The following column is the opinion and analysis of the writer:
After a weeklong showdown between Senate Majority Leader Chuck Schumer and Mitch McConnell, the Senate is now moving forward with a power-sharing agreement that neither eliminates the filibuster nor guarantees it will be kept in place. As the filibuster stands, passing most legislation will require a minimum of 60 votes, rather than a simple majority of 51, meaning that Democrats will have to acquire 10 Republican votes to pass legislation. At the end of the day, this is a win for Mitch McConnell.
Put simply, keeping the filibuster in place allows Republicans to have veto power on any and every piece of legislation on Democrats’ agenda, including a $15 minimum wage, relief checks, voting rights, immigration reform and climate solutions. McConnell’s prior demand to guarantee the filibuster’s permanent standing was a blatant attempt to doom Democratic campaign promises before they’ve had a chance to begin fulfilling them, and the threat is still there.
However, Senate Democrats aren’t powerless. At any time, they can choose to abolish the filibuster with a simple majority of all 51 Democrats by changing the rules of the Senate to eliminate it.
Sen. Kyrsten Sinema is one Democrat who stands in the way, and it’s a serious miscalculation.
Arizonans came together in 2018 and in 2020 to demand change by electing two Democratic senators for the first time in decades. Now, Democrats have the chance to pass legislation that will have a real impact on millions of lives before they go back to voters during the next election. Failure to abolish the filibuster will make this much more difficult, playing into the Republican narrative that Democrats do nothing for voters when in control.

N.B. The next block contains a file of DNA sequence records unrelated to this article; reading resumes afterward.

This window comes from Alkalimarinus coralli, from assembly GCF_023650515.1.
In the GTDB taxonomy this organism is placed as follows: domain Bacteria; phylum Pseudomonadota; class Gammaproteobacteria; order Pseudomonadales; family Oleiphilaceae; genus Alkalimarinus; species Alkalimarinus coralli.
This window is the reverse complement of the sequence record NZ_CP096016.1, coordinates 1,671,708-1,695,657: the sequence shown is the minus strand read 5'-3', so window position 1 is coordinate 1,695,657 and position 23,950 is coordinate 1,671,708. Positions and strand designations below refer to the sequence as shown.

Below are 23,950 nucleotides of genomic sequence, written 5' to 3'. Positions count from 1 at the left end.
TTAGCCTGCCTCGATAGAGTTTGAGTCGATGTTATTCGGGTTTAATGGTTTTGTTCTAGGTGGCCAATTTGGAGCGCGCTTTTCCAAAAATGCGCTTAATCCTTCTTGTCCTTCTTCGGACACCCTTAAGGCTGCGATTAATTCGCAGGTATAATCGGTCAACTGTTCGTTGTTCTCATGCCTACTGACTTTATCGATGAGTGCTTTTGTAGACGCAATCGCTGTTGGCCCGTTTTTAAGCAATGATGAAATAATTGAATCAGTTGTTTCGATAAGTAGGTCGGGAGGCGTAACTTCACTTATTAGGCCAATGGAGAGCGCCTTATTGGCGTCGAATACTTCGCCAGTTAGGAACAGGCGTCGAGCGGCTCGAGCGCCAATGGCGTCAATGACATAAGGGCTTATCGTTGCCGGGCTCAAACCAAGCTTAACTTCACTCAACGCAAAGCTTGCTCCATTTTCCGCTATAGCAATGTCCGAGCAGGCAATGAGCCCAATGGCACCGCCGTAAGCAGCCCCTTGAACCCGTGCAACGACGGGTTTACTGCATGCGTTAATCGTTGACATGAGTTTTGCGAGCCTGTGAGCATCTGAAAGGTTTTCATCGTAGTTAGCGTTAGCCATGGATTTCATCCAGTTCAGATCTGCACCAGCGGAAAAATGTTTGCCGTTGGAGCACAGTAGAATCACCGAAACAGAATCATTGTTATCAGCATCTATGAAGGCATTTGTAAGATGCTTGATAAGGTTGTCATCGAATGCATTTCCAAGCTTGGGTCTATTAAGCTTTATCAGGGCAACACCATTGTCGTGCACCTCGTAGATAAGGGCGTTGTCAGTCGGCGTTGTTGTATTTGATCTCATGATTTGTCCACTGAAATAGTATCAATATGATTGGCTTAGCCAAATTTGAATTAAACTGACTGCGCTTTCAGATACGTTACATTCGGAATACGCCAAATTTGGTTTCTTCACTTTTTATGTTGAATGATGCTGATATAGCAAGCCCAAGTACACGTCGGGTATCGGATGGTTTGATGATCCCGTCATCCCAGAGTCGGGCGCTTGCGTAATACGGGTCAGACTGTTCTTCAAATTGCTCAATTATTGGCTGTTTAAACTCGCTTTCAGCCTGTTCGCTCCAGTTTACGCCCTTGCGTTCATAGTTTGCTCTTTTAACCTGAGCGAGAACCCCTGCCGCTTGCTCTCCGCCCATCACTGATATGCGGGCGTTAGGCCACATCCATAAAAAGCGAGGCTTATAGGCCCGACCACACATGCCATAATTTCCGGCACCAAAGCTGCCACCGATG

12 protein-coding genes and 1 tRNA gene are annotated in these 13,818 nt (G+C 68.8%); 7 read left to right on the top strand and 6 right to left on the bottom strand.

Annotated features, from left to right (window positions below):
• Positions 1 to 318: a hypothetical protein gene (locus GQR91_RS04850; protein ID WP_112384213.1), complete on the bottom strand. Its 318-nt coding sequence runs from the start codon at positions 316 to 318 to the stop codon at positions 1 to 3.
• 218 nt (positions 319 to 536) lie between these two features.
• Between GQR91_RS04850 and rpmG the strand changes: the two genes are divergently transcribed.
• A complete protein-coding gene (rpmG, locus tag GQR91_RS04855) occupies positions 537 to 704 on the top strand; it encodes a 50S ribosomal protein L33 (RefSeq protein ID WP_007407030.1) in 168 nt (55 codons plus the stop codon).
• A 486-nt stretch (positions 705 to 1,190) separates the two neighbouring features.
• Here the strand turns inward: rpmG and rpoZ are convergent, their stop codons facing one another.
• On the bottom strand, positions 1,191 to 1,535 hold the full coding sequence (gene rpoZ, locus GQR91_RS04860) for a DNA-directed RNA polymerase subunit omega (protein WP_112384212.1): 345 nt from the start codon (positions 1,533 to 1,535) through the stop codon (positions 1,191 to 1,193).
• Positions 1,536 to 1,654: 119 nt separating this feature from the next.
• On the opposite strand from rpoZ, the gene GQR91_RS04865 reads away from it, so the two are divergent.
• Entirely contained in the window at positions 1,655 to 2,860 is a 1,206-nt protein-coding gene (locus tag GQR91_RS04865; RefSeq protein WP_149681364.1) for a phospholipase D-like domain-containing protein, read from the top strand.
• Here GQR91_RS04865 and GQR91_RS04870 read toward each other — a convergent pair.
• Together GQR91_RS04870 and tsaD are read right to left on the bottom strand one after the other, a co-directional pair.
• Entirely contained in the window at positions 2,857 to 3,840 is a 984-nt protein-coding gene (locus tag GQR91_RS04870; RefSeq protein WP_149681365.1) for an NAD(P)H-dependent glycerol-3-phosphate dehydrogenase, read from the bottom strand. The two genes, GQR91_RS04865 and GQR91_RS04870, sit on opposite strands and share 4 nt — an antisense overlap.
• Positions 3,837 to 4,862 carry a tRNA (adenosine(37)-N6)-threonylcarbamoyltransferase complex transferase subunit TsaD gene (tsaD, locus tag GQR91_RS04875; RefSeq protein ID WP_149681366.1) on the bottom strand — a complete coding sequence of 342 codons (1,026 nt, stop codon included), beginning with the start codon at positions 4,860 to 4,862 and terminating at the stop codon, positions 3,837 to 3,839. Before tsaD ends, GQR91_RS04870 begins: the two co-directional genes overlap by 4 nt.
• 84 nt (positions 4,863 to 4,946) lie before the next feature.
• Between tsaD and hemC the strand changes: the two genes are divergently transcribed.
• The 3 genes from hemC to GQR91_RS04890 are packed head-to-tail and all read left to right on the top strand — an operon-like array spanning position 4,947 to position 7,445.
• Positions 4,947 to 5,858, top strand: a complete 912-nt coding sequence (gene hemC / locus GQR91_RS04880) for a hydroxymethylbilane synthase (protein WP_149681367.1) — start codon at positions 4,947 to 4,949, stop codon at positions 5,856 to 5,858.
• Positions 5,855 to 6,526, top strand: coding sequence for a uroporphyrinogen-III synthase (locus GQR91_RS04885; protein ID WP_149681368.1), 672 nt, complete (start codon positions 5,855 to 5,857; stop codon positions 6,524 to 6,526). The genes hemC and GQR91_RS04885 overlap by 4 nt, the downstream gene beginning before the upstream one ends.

In 2022, when voters determine whether to reelect Mark Kelly, there should be no question that flipping the state blue was the right choice for Arizonans. It won’t matter to voters if our Democratic senators fought to maintain the filibuster — they will reelect the politicians that respond to this dire moment and fight to make their lives better. Democrats can’t do that unless they abolish the filibuster.
The filibuster itself is not worth staking the Democrats’ campaign promises on either. The filibuster as we now know it was originally employed almost exclusively by segregationists to prevent civil-rights legislation. In the past decade, exploitation of the filibuster has dramatically increased, prompting more gridlock in D.C. — not more compromise.
McConnell has already demonstrated why the filibuster must go. He’s shown no reservations about blocking Democrats’ agenda in the past: his extraordinary filibustering of President Obama’s appointees led then-Majority Leader Harry Reid to exempt Cabinet appointees from the filibuster rule. Despite his current support of the filibuster, there’s clearly no reason to think that McConnell won’t eliminate the filibuster for his own benefit once back in the majority — something likely to happen sooner rather than later if Democrats don’t utilize their power now.
The choice to eliminate the filibuster should be an obvious one. For the first time in a decade, Democrats have control of the White House, and both chambers of Congress. They have the ability to address the many crises we face: the COVID-19 pandemic, extreme economic inequality, the climate crisis, police brutality, a broken immigration system, and threats to voting rights. Democrats can finally begin to proactively fight for a just and sustainable future for all of us.
Abigail Jackson is the federal communications coordinator with Progress Arizona, a progressive watchdog organization working to expose the powerful for their misdeeds and promote a vision of our state that works for everyone.